Cat Janice performs at Jammin’ Java on Sept. 18, 2020. (Photo by Mark Caicedo)
Cat Janice’s simultaneously powerful and subtle voice took center stage at Jammin’ Java on a recent crisp fall day and it figuratively blew the roof off the place. In a single word, it was indeed “fierce!”
Cat won the 2019 and 2020 Washington Area Music Award (Wammie) for Best Rock Artist/Group. Clearly, audiences are taking note of her songwriting, performing, and vocal talents.
KT Tunstall (Photo courtesy Facci PR)
KT Tunstall was asked to provide her soundtrack from her friend Zoe Bell the legendary Hollywood stunt professional who organized an all-female Hollywood quarantine Fight Club — #BossBitchFightChallenge.
Cat Janice (Photo courtesy the artist)
DC indie rocker Cat Janice performs in a livestream on Facebook as part of Sixth & I Living Room Sessions on Friday, May 8.
Guided by Voices performs at Black Cat on Dec. 7, 2019. (Photo by David LaMason)
There are things that are on almost everyone’s bucket list, but I submit here that among all the mountain sunrises, skinny dipping, and roller coaster rides there must be a space near the top for experiencing a Guided by Voices show. There’s nothing like it.
Guided by Voices (Photo courtesy Tell All Your Friends PR)
About a month ago, Guided by Voices released Sweating the Plague, the band’s third (!) new album this year. To say that frontman Robert Pollard and company are on a roll is an understatement, so catch the new stuff live and see for yourself when Guided By Voices play the Black Cat on Saturday, Dec. 7.
Angie McMahon performs at The Anthem on Nov. 18, 2019. (Photo by Matt Ruppert)
Something strange happens when traveling new paths, when getting a little lost. There is a fervor, a little fear, and plenty of excitement. This sensation, this blush of discovery, so often pervades the experience of new music.
And so it was for me with Angie McMahon’s music. I remember the first time I played Salt, well-past the sun’s setting but not yet in the black of night, her dusky powerhouse voice soaring out my car’s windows. I felt a little something break inside.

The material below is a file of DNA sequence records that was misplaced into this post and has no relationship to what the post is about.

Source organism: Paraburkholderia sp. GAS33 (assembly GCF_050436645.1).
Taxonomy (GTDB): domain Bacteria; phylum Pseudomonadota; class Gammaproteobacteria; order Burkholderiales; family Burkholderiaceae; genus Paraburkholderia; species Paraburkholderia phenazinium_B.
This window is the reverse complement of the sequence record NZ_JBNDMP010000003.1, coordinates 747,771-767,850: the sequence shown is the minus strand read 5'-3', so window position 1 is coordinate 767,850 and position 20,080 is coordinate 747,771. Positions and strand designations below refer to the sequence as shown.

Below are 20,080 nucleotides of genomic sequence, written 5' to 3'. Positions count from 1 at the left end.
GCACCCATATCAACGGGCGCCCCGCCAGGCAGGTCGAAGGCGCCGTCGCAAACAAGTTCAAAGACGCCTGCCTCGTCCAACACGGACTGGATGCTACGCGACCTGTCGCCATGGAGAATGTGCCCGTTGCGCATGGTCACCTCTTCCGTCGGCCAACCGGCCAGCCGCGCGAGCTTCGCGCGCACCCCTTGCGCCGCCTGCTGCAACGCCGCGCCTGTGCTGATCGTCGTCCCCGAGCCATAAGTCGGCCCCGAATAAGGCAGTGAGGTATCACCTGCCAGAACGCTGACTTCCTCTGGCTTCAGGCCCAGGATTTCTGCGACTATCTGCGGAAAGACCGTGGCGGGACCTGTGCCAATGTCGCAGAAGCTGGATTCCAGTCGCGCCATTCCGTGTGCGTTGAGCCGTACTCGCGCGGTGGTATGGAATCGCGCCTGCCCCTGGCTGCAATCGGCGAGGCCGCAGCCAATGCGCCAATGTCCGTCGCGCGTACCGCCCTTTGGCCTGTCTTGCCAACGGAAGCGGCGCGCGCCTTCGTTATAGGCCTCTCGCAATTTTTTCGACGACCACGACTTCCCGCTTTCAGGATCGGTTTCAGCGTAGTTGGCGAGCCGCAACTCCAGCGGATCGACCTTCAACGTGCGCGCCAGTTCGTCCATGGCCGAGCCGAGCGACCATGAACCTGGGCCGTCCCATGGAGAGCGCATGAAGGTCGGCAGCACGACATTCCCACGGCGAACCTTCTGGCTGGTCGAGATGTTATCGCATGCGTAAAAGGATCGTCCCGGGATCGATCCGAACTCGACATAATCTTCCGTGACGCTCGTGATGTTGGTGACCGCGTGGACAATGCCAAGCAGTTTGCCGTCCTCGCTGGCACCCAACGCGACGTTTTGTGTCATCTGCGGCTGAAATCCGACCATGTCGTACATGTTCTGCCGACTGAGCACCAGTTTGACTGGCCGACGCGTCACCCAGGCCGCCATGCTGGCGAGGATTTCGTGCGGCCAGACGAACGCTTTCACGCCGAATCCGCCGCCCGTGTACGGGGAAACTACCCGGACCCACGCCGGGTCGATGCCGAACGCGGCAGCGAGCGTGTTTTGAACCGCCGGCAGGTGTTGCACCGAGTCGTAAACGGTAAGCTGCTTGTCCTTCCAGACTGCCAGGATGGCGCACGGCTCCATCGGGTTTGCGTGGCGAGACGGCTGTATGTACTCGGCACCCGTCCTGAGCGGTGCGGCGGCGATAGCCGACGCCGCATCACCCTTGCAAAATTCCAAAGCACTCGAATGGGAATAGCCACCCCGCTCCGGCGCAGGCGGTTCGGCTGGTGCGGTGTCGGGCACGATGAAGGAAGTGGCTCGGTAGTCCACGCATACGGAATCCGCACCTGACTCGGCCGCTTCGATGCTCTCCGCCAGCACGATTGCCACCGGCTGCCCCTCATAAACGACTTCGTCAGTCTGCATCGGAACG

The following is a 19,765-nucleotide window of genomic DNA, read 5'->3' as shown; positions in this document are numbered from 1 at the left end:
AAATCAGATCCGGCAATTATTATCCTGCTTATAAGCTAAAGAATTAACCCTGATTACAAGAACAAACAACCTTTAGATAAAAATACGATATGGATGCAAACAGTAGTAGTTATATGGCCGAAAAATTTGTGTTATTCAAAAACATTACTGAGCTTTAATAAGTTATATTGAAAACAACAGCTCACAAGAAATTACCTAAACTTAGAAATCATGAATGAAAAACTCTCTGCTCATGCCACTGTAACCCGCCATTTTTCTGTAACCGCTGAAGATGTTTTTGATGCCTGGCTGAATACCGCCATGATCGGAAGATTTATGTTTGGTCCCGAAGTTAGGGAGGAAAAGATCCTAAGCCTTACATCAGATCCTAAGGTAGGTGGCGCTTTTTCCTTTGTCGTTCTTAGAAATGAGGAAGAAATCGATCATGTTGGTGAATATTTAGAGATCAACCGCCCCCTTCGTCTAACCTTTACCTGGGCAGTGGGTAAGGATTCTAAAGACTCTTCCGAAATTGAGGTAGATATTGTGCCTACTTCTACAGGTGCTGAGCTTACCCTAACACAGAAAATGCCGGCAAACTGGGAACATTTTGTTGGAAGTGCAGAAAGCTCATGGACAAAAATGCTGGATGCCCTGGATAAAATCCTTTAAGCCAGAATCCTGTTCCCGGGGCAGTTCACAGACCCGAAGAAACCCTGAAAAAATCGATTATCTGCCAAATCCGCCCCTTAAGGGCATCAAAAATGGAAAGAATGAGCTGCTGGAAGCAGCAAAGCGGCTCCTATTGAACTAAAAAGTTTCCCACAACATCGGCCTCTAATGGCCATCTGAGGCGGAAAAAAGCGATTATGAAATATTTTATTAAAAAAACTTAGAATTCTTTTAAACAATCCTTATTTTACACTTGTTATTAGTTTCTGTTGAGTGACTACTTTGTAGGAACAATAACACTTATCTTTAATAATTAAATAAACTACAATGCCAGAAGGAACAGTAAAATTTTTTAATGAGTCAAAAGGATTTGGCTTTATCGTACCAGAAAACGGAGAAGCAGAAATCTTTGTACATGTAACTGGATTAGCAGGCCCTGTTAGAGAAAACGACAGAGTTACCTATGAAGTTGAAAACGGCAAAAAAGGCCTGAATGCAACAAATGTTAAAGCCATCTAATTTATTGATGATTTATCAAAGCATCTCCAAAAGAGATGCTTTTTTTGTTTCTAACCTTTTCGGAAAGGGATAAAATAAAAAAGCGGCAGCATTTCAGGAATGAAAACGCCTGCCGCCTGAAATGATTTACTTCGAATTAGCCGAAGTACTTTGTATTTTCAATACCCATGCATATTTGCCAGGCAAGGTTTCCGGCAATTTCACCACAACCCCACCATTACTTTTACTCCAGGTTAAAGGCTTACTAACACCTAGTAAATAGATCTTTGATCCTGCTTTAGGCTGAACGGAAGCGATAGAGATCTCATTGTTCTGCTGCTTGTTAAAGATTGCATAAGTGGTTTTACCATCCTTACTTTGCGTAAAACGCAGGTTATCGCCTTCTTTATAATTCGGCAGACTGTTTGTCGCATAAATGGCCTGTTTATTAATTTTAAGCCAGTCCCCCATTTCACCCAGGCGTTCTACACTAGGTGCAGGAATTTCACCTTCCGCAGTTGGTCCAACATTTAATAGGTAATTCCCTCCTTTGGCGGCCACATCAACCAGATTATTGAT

Big Thief performs at the 9:30 Club on Nov. 10, 2019. (Photo by David LaMason)
Big Thief is one of those bands that is as true to the idea of a band as can be. Each time I’ve seen them, I come away with the feeling that each piece of the whole works so well together. And that cohesion over each record seems to get tighter and seem like second nature. Even when, as she did Sunday night to a sold out audience at the 9:30 Club, singer/guitarist Adrianne Lenker started the evening solo for a newish song “Zombie” (which has been in rotation for their live shows for the last year or so). The rest of the band focused their attention as if performing along through some telepathy.
Angie McMahon (Photo by Paige Clark)
Australian songwriter Angie McMahon released Salt, her riff-heavy and anthemic debut album, over the summer on Dualtone Records. She’s on tour to open for Hozier at The Anthem on Monday, Nov. 18, and we recommend that you show up early to catch her show!
Sleater-Kinney performs at The Anthem on Oct. 25, 2019. (Photo by Jason Nicholson)
Sleater-Kinney — now the duo of Corin Tucker (vocals and guitar) and Carrie Brownstein (guitar and vocals) — dove right into business in a big show at The Anthem recently, rocking through 11 tracks of the new album, The Center Won’t Hold, and more, beginning with the latest title track. Jason Nicholson was there to document the evening in photos.
Wilco rock a sold-out show at The Anthem on Oct. 15, 2019. (Photo by David LaMason)
Wilco is one of those bands that continue to grow and evolve — which is part of why they continue to be an inspiration to other musicians and more importantly their fans. Although each album stands alone as a document of that particular point in time — they aren’t trying to redo what’s already been done — the great thing about watching a Wilco show is that you have that chance to hear some of those older songs alongside newer ones.
And even then things are never the same, as the performance like the band can evolve, too. I remember the first time I saw Wilco. It was back in 1997 or 1998 at a wedding hall, and each time since then it’s been different but each has been an amazing performance.